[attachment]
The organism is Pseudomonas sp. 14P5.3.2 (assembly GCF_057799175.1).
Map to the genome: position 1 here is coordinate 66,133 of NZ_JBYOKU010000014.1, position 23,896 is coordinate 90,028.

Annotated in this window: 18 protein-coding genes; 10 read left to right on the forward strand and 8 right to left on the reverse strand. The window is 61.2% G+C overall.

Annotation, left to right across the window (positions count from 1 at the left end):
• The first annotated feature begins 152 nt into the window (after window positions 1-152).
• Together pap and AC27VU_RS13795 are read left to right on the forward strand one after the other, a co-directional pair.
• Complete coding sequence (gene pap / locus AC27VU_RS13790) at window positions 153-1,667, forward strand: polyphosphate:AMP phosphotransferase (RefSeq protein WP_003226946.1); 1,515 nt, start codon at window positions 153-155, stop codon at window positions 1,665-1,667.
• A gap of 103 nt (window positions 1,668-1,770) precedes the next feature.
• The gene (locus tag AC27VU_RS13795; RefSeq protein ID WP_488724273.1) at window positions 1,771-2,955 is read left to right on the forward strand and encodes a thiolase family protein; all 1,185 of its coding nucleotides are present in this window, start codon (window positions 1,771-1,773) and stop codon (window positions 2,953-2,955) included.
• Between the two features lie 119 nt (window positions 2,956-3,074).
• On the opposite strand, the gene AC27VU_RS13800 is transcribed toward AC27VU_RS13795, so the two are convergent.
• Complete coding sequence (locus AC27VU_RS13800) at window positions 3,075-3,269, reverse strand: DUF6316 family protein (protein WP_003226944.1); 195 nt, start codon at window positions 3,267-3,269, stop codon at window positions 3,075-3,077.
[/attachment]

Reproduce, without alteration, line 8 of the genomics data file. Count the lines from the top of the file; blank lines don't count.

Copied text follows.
• A gap of 103 nt (window positions 1,668-1,770) precedes the next feature.